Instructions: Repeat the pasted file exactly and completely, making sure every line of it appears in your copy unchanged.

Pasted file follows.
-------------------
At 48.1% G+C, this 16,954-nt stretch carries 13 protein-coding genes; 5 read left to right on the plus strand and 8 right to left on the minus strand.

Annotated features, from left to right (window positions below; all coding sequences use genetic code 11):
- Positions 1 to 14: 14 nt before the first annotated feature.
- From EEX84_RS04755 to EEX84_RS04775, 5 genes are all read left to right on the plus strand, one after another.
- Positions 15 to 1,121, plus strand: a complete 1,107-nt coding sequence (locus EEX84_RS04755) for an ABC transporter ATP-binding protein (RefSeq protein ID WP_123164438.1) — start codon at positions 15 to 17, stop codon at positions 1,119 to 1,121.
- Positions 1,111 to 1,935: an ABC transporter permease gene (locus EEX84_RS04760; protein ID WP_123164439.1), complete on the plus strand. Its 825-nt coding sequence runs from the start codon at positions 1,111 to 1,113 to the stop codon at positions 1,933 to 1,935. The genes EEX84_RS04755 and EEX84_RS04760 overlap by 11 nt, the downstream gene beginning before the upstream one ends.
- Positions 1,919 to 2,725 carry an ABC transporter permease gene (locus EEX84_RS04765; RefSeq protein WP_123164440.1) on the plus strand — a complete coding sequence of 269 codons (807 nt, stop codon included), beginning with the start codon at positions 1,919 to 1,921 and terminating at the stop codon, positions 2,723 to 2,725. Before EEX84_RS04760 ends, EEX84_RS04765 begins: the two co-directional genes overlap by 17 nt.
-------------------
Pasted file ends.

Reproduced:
At 48.1% G+C, this 16,954-nt stretch carries 13 protein-coding genes; 5 read left to right on the plus strand and 8 right to left on the minus strand.

Annotated features, from left to right (window positions below; all coding sequences use genetic code 11):
- Positions 1 to 14: 14 nt before the first annotated feature.
- From EEX84_RS04755 to EEX84_RS04775, 5 genes are all read left to right on the plus strand, one after another.
- Positions 15 to 1,121, plus strand: a complete 1,107-nt coding sequence (locus EEX84_RS04755) for an ABC transporter ATP-binding protein (RefSeq protein ID WP_123164438.1) — start codon at positions 15 to 17, stop codon at positions 1,119 to 1,121.
- Positions 1,111 to 1,935: an ABC transporter permease gene (locus EEX84_RS04760; protein ID WP_123164439.1), complete on the plus strand. Its 825-nt coding sequence runs from the start codon at positions 1,111 to 1,113 to the stop codon at positions 1,933 to 1,935. The genes EEX84_RS04755 and EEX84_RS04760 overlap by 11 nt, the downstream gene beginning before the upstream one ends.
- Positions 1,919 to 2,725 carry an ABC transporter permease gene (locus EEX84_RS04765; RefSeq protein WP_123164440.1) on the plus strand — a complete coding sequence of 269 codons (807 nt, stop codon included), beginning with the start codon at positions 1,919 to 1,921 and terminating at the stop codon, positions 2,723 to 2,725. Before EEX84_RS04760 ends, EEX84_RS04765 begins: the two co-directional genes overlap by 17 nt.